What I am telling you, before you begin my story, is this—two things: I crave truth. And I lie. - Tana French, In the Woods
The first entry in French's (excellent) Dublin Murder Squad series, In the Woods follows Detectives Rob Ryan and Cassie Maddox (and my favorite, Sam O'Neill) as they attempt to solve the murder of a twelve year old girl in the woods near a suburban housing estate. The same woods where Ryan had two friends disappear twenty years earlier. Back then, Ryan was found with bloody shoes and slashed back, clutching the bark of a tree, but with no memory of what happened. No trace of his friends had ever been found.
Understandably, Ryan finds it unnerving to be back in the woods that were the site of his childhood trauma. As he starts to unravel, Ryan puts his relationship with Maddox, the investigation, and his career on the line in his attempt to solve both the recent murder and recover his memories around the disappearance. French throws in several sub-mysteries into the mix - some political graft, a long ago rape - and a long list of characters into the mix (as mentioned, my favorite being the Detective Sam O'Neill, whose cheerful, kind, and principled approach to his work and life is a sharp contrast to Ryan's).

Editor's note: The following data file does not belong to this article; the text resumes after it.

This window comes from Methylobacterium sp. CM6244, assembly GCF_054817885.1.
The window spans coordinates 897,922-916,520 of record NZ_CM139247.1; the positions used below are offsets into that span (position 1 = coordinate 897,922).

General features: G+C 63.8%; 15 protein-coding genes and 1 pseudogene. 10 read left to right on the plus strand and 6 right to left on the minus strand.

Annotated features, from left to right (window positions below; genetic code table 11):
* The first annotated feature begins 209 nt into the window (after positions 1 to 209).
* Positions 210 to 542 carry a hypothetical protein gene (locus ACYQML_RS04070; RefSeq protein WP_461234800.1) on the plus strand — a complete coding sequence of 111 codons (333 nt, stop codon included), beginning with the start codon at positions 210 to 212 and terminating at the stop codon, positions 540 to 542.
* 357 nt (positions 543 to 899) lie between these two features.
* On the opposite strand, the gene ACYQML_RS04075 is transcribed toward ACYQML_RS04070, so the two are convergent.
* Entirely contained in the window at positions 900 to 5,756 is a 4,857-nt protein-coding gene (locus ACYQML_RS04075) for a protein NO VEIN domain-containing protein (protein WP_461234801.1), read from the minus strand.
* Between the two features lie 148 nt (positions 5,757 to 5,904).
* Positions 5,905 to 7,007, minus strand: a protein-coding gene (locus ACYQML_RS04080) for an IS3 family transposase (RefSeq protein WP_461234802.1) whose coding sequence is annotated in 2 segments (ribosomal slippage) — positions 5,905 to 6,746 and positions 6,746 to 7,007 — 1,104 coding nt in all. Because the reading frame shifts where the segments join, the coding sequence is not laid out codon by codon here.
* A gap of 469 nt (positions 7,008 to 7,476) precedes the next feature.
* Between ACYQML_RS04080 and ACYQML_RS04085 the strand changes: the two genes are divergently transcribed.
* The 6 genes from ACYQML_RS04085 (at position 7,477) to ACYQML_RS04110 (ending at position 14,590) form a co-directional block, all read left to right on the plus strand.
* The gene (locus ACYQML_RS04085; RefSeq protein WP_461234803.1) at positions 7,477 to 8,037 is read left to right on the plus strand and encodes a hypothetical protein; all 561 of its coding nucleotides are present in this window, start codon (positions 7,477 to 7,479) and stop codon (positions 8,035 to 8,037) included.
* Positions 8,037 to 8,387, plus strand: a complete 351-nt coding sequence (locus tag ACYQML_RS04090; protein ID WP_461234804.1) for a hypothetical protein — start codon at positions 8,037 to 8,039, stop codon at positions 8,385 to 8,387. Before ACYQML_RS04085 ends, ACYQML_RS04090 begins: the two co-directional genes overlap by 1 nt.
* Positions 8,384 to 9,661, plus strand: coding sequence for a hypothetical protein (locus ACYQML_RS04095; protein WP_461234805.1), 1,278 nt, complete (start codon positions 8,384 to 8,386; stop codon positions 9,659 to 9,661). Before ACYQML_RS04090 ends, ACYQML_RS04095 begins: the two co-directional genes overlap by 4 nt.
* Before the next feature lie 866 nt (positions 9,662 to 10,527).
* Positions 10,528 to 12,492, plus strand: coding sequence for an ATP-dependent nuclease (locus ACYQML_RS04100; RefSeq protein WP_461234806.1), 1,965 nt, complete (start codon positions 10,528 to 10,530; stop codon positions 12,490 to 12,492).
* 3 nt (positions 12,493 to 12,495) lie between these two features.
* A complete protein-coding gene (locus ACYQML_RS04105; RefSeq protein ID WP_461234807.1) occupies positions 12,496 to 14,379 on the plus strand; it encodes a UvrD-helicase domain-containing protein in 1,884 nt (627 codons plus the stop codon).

French is a fabulous stylist - but her writing doesn't feel overblown or show-offy. Although it's a long mystery and she doesn't rush the pace, I stayed hooked in until the end. In the Woods wasn't the hardest mystery to solve (I'm at best middling at guessing these things, and I got this one right off), and Ryan and Maddox's inability to do so for a significant period of time is almost frustrating, but for the writing and the characters. And I love a narrator who admits - as Ryan does in the quote above - that he lies. Because then, even if the main mystery isn't all that complicated to sort out, I was left with a niggling question that I think merits a re-read (or a close read when you go through the first time): when exactly was Ryan telling the truth ... and when he was lying?
A few caveats: (Spoiler!) If you like all loose ends to be neatly tied up with the baddies all punished for their behavior, you'll end up angry and annoyed (please don't throw the book against the wall, you'll just have to paint over the mark later). Ditto if you want to like your narrator. Ryan is an arrogant prat, as well as a liar, and no amount of sympathy for what happened to him as a child got me past that.
In summary: Four Sherlocks and an honorary Tey for style, will read again. (In the old style ice skating system: a 5.2 for technical and a 5.8 for artistic merit.)
Best enjoyed with several pots of Barry's Irish breakfast tea and a plate of buttered scones.
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